What is continuous trading?

Continuous trading meaning

Continuous trading involves the immediate execution of trading orders. The trade stands executed as soon as an order is placed, and the buyer immediately becomes the stock owner. Even in the case of a limit order, as soon as the stock reaches its limit price, the trade is executed, and the buyer becomes the rightful owner of the stock. Continuous trading is suitable for highly liquid instruments.

Batch trading vs Continuous trading

Batch trading involves executing a batch of trades. This type of trading is a feature of the market opening session. Overnight transactions are collected, and prices are matched to complete as many trades as possible right at the beginning. Continuous trading, on the contrary, executes all orders as and when placed.

The market-making process

The market-making process lies at the heart of continuous trading. The buyers ‘bid’ for a price, and the sellers ‘ask’ for a price. Market makers match interested buyers and sellers based on their bid and ask rates. This process is also commonly known as the bid-ask process. The difference between the bid and ask price, known as the spread, is the profit that the market makers make.

The advantage of continuous trading

The major advantage of continuous trading lies in its swiftness. The trades are executed as soon as orders are placed. The parties to the transaction do not have to wait. This becomes especially important when stock prices tend to fluctuate rapidly and wildly. Waiting for batch trading to execute the orders can change the fortunes of the buyers and the sellers.

The drawback

The problem with continuous trading is the increased cost of placing small, isolated orders. It is easier for market makers to match one big order than to check 100 small orders. Each time a trade is executed, the parties to the transaction pay a commission to the brokers. The individual investor ultimately bears the cost.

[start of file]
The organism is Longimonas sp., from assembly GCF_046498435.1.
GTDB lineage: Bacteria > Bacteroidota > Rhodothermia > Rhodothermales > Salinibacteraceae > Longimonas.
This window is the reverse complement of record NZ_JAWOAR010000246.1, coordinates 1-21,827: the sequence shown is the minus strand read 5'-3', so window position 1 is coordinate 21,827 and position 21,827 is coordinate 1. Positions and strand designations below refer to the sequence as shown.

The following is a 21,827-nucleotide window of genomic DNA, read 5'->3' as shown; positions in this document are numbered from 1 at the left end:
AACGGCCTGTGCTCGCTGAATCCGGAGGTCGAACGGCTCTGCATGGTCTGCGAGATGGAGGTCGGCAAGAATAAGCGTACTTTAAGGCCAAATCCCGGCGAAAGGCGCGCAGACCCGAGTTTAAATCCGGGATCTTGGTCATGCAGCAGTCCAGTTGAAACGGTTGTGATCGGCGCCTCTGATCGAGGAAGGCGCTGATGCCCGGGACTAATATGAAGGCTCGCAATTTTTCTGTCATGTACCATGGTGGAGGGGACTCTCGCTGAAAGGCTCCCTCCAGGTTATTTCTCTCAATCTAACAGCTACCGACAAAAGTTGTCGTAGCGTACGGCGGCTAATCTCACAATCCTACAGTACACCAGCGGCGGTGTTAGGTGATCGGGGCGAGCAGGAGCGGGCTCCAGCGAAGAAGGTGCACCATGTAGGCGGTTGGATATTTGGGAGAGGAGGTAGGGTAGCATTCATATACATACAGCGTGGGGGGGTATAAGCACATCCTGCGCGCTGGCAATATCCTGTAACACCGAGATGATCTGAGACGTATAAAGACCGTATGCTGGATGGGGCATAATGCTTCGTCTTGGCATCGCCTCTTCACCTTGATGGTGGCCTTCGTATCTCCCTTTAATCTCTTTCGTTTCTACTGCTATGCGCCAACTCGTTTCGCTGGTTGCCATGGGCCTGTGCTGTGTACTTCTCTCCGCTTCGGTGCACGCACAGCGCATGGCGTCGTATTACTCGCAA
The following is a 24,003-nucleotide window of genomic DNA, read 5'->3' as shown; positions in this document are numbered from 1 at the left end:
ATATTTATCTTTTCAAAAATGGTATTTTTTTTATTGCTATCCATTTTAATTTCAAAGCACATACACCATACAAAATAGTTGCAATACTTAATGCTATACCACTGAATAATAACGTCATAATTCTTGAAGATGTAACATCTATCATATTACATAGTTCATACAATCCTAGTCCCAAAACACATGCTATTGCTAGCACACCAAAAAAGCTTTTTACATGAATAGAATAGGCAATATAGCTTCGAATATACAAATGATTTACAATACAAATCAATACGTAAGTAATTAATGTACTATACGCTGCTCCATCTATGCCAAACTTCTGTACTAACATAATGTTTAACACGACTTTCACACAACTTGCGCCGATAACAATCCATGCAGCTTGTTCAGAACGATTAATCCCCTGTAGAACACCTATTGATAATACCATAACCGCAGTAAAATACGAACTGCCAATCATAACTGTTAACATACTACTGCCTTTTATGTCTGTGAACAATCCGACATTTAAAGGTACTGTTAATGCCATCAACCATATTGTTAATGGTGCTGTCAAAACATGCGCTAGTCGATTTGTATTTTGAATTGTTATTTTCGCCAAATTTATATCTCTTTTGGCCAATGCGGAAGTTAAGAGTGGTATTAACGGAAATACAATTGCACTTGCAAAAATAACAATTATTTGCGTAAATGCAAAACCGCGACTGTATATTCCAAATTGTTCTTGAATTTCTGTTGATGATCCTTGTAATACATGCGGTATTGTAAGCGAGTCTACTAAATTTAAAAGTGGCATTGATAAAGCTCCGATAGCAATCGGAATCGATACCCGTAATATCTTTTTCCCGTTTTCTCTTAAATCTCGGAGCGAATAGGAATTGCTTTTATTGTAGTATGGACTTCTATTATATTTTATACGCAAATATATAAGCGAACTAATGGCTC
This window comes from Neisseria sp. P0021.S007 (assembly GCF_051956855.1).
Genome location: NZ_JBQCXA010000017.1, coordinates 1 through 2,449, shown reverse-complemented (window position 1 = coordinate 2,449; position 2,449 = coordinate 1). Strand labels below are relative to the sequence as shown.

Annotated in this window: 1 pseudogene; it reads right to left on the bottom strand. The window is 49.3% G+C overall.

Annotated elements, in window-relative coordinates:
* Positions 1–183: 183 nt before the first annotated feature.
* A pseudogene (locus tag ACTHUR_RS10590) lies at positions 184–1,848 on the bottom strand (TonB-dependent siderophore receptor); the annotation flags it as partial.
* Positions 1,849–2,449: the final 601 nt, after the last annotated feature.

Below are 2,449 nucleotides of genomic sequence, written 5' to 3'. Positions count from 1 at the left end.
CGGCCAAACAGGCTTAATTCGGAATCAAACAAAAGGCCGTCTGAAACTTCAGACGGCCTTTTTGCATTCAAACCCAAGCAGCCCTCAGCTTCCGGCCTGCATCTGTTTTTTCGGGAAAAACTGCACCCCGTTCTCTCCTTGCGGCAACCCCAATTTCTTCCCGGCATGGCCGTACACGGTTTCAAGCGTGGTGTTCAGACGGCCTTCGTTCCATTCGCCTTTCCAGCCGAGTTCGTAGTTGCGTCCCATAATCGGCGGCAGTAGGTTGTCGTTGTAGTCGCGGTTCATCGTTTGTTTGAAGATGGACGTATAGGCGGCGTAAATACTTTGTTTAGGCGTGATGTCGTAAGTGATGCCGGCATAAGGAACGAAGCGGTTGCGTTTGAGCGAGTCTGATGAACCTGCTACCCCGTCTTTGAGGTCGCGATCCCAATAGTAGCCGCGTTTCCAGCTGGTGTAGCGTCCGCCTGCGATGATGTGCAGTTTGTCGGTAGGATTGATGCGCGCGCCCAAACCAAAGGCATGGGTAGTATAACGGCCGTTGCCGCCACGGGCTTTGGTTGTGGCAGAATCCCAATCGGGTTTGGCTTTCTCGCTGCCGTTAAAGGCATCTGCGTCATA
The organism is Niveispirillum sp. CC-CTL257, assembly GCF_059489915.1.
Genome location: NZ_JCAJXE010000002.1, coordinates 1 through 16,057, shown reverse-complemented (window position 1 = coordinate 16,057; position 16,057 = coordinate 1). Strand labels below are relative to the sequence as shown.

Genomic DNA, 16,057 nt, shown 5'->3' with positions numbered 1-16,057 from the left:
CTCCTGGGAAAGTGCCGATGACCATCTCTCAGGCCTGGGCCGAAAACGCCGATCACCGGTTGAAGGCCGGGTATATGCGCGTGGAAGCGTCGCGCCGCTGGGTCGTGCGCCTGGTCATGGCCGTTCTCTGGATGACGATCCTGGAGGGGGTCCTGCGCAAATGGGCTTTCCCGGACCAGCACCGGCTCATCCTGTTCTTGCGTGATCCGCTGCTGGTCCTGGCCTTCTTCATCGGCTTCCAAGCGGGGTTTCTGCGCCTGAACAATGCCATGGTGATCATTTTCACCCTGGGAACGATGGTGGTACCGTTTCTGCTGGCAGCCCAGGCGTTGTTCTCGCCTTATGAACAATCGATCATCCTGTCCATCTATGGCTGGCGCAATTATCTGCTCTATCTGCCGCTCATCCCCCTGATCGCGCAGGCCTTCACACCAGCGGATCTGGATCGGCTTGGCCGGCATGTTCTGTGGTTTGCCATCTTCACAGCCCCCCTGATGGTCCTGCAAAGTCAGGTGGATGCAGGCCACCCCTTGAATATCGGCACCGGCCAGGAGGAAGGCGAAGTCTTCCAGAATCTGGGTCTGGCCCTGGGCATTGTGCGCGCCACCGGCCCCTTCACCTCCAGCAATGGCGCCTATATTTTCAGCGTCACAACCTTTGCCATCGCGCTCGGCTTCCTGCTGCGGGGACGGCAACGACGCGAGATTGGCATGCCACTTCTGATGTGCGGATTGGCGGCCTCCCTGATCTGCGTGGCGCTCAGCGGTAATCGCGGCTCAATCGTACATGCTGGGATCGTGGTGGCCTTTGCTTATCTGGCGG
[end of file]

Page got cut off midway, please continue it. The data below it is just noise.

Special considerations

It is essential to understand the various types of orders that investors can submit for initiating a continuous trade:

  • Market orders are executed instantly for continuous trading as the investor agrees to the market price.
  • Limit orders are executed upon fulfilment of specific criteria. For limit orders to be accepted for continuous trading, the limit price set by the trader must become equal to the prevailing market price. Thus, a limit order from an investor will be executed in the continuous trading market only when the specified rate is available.

Phases in continuous trading

Continuous trading consists of an opening auction, continuous trading and a closing auction.

  • The opening auction comprises the call phase followed by the price determination phase. During the call phase, buyers and sellers enter new orders or change old ones. During the price determination phase, the bid and ask prices are matched.
  • The trade is executed during the continuous trading phase at the price determined in the opening auction phase. The trade concludes as soon as an order on the buy-side is at least partially executed with an order on the sell-side.

    The possibility to match the bid and ask prices is monitored continuously in the trading system. Orders are sorted based on prices and the time of their placement. Buy orders with a higher bid price are prioritised over buy orders with a lower bid price. On the contrary, sell orders with a lower ask price are prioritised over sell orders with a higher ask price. When several orders are entered with the same limit, the orders entered first take precedence over orders placed later. In other words, orders are executed on a first-come-first-serve basis.

  • A closing auction has the same characteristics as the opening auction.


Continuous trading is a feature of the main trading session. It enables trade execution as soon as orders are placed. It is considered a very efficient trading model as it clears the maximum possible trade volume immediately.